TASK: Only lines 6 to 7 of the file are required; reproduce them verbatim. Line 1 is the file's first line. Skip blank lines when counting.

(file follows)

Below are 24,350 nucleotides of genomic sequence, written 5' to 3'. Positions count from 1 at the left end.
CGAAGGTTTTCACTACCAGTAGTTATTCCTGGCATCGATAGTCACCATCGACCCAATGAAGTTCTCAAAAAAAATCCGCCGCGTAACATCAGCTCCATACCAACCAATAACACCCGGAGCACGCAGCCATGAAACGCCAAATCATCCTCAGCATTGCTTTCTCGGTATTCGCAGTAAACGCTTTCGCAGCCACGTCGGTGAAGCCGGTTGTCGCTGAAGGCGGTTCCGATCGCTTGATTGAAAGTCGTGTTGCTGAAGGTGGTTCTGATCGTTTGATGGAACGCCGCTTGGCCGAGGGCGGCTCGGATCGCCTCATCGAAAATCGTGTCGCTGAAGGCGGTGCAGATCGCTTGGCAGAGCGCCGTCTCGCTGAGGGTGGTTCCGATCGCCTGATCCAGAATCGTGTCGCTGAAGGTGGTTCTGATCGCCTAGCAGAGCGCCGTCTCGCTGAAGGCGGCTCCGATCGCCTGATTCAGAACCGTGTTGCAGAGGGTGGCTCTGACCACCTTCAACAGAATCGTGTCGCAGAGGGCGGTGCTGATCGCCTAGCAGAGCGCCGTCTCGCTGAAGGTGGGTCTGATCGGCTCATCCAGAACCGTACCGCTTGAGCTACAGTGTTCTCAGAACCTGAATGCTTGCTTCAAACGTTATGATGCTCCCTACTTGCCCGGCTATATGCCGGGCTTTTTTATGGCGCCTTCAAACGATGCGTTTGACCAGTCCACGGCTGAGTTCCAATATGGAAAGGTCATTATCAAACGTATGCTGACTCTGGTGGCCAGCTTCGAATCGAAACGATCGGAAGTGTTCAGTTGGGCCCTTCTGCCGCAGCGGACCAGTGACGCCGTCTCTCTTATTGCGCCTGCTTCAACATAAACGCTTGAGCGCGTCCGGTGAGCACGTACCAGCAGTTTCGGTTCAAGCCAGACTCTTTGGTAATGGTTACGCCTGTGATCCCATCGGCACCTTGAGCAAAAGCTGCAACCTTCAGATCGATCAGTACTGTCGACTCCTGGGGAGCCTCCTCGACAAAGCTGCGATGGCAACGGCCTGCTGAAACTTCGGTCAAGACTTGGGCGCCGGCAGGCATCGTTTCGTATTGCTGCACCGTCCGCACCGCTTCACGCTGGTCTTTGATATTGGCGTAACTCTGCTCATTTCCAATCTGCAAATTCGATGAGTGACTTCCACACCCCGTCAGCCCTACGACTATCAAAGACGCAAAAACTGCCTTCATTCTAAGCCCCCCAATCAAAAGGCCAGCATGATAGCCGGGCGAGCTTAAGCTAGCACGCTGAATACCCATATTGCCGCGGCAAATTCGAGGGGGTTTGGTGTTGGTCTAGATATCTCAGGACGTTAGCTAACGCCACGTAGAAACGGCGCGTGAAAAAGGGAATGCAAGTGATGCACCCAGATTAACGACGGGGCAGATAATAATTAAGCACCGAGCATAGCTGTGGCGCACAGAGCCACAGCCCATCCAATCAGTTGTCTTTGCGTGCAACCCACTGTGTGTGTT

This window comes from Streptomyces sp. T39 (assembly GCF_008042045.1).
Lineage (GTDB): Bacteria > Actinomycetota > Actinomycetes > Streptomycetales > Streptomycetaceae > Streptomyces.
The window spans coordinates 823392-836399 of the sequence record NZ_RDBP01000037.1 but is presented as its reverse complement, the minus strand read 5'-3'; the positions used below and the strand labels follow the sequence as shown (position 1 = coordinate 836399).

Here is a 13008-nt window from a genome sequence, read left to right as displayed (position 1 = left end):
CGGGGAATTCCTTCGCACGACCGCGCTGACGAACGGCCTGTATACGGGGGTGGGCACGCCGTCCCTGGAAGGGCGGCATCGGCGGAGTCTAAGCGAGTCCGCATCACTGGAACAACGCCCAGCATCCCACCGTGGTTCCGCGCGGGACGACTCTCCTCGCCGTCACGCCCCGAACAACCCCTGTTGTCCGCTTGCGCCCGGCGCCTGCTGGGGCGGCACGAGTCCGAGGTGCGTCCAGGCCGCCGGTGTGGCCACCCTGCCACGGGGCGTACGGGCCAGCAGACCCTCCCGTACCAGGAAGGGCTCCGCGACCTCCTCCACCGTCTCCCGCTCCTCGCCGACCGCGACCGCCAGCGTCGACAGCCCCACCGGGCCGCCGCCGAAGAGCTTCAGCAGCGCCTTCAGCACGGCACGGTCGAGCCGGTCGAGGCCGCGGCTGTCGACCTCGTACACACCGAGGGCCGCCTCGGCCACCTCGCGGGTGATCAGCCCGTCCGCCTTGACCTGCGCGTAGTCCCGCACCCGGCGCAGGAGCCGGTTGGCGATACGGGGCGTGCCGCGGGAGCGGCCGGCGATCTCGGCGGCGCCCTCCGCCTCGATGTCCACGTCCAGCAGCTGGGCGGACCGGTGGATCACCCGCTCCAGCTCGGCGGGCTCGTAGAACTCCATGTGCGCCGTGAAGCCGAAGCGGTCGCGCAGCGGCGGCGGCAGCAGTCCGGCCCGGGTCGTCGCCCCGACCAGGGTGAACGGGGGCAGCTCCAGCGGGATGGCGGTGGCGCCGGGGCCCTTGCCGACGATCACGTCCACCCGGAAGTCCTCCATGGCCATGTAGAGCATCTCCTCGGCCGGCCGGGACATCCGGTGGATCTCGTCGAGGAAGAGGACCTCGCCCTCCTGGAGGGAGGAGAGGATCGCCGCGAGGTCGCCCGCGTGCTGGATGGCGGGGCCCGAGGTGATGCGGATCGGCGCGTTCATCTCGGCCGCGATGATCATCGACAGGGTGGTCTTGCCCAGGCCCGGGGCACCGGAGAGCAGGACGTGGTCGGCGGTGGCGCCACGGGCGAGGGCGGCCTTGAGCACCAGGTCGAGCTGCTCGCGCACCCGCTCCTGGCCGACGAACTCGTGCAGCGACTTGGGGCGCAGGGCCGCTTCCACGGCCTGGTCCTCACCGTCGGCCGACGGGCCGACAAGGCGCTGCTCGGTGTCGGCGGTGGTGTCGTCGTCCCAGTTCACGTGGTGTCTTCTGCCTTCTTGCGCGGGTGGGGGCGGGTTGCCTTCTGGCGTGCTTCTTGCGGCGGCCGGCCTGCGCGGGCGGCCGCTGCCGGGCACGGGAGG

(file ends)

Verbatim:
Here is a 13008-nt window from a genome sequence, read left to right as displayed (position 1 = left end):
CGGGGAATTCCTTCGCACGACCGCGCTGACGAACGGCCTGTATACGGGGGTGGGCACGCCGTCCCTGGAAGGGCGGCATCGGCGGAGTCTAAGCGAGTCCGCATCACTGGAACAACGCCCAGCATCCCACCGTGGTTCCGCGCGGGACGACTCTCCTCGCCGTCACGCCCCGAACAACCCCTGTTGTCCGCTTGCGCCCGGCGCCTGCTGGGGCGGCACGAGTCCGAGGTGCGTCCAGGCCGCCGGTGTGGCCACCCTGCCACGGGGCGTACGGGCCAGCAGACCCTCCCGTACCAGGAAGGGCTCCGCGACCTCCTCCACCGTCTCCCGCTCCTCGCCGACCGCGACCGCCAGCGTCGACAGCCCCACCGGGCCGCCGCCGAAGAGCTTCAGCAGCGCCTTCAGCACGGCACGGTCGAGCCGGTCGAGGCCGCGGCTGTCGACCTCGTACACACCGAGGGCCGCCTCGGCCACCTCGCGGGTGATCAGCCCGTCCGCCTTGACCTGCGCGTAGTCCCGCACCCGGCGCAGGAGCCGGTTGGCGATACGGGGCGTGCCGCGGGAGCGGCCGGCGATCTCGGCGGCGCCCTCCGCCTCGATGTCCACGTCCAGCAGCTGGGCGGACCGGTGGATCACCCGCTCCAGCTCGGCGGGCTCGTAGAACTCCATGTGCGCCGTGAAGCCGAAGCGGTCGCGCAGCGGCGGCGGCAGCAGTCCGGCCCGGGTCGTCGCCCCGACCAGGGTGAACGGGGGCAGCTCCAGCGGGATGGCGGTGGCGCCGGGGCCCTTGCCGACGATCACGTCCACCCGGAAGTCCTCCATGGCCATGTAGAGCATCTCCTCGGCCGGCCGGGACATCCGGTGGATCTCGTCGAGGAAGAGGACCTCGCCCTCCTGGAGGGAGGAGAGGATCGCCGCGAGGTCGCCCGCGTGCTGGATGGCGGGGCCCGAGGTGATGCGGATCGGCGCGTTCATCTCGGCCGCGATGATCATCGACAGGGTGGTCTTGCCCAGGCCCGGGGCACCGGAGAGCAGGACGTGGTCGGCGGTGGCGCCACGGGCGAGGGCGGCCTTGAGCACCAGGTCGAGCTGCTCGCGCACCCGCTCCTGGCCGACGAACTCGTGCAGCGACTTGGGGCGCAGGGCCGCTTCCACGGCCTGGTCCTCACCGTCGGCCGACGGGCCGACAAGGCGCTGCTCGGTGTCGGCGGTGGTGTCGTCGTCCCAGTTCACGTGGTGTCTTCTGCCTTCTTGCGCGGGTGGGGGCGGGTTGCCTTCTGGCGTGCTTCTTGCGGCGGCCGGCCTGCGCGGGCGGCCGCTGCCGGGCACGGGAGG